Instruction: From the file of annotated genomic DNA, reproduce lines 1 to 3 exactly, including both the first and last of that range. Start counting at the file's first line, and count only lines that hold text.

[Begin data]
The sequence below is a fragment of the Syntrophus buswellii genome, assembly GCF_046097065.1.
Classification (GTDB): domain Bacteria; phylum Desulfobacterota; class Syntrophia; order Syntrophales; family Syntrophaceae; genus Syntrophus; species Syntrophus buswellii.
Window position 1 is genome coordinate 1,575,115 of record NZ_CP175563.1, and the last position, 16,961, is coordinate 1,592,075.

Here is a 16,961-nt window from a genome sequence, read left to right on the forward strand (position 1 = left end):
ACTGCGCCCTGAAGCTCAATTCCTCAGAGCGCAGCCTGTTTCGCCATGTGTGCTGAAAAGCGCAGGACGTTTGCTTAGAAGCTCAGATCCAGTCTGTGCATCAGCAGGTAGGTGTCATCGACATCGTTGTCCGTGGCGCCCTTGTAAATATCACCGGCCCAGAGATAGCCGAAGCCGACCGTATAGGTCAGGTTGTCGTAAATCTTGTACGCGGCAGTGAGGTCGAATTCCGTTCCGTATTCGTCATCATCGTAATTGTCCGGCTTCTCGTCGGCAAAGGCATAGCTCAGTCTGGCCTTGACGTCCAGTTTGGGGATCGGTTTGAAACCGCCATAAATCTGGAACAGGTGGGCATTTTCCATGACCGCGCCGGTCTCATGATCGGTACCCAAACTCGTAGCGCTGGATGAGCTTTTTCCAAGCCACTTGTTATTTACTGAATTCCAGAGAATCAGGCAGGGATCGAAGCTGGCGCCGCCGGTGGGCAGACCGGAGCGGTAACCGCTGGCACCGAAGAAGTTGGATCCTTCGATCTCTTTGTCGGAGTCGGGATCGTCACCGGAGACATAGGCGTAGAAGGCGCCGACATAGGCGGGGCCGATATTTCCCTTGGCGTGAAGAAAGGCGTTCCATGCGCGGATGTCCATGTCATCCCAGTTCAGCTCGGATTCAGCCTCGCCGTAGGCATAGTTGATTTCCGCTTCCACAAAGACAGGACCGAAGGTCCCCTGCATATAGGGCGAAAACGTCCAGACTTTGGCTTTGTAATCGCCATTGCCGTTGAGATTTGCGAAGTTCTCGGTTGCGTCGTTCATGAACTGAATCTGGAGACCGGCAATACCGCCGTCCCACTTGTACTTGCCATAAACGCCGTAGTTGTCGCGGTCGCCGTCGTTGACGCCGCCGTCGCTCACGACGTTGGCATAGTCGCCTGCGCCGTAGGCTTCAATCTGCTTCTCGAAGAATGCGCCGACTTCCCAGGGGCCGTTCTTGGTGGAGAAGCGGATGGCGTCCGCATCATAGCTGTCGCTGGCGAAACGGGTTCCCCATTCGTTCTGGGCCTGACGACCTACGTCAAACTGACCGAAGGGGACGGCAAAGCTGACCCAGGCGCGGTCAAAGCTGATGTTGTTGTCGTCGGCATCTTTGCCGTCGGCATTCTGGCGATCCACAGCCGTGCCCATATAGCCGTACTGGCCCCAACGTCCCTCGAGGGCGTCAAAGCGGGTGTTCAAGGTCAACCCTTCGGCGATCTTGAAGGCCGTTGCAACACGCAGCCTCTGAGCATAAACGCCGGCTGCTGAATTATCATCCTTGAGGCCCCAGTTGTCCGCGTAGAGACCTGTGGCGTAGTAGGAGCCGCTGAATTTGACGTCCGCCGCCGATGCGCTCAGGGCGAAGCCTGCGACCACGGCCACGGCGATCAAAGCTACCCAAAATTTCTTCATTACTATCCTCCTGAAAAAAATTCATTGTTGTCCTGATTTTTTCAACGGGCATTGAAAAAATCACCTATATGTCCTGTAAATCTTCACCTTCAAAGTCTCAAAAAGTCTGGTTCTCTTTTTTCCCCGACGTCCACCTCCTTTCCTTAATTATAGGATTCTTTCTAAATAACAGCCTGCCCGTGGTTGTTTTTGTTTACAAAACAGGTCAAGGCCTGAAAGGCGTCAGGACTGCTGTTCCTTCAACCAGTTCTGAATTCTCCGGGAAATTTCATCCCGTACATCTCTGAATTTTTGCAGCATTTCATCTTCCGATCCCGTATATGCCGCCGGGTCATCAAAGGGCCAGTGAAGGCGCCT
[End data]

The sequence below is a fragment of the Syntrophus buswellii genome, assembly GCF_046097065.1.
Classification (GTDB): domain Bacteria; phylum Desulfobacterota; class Syntrophia; order Syntrophales; family Syntrophaceae; genus Syntrophus; species Syntrophus buswellii.
Window position 1 is genome coordinate 1,575,115 of record NZ_CP175563.1, and the last position, 16,961, is coordinate 1,592,075.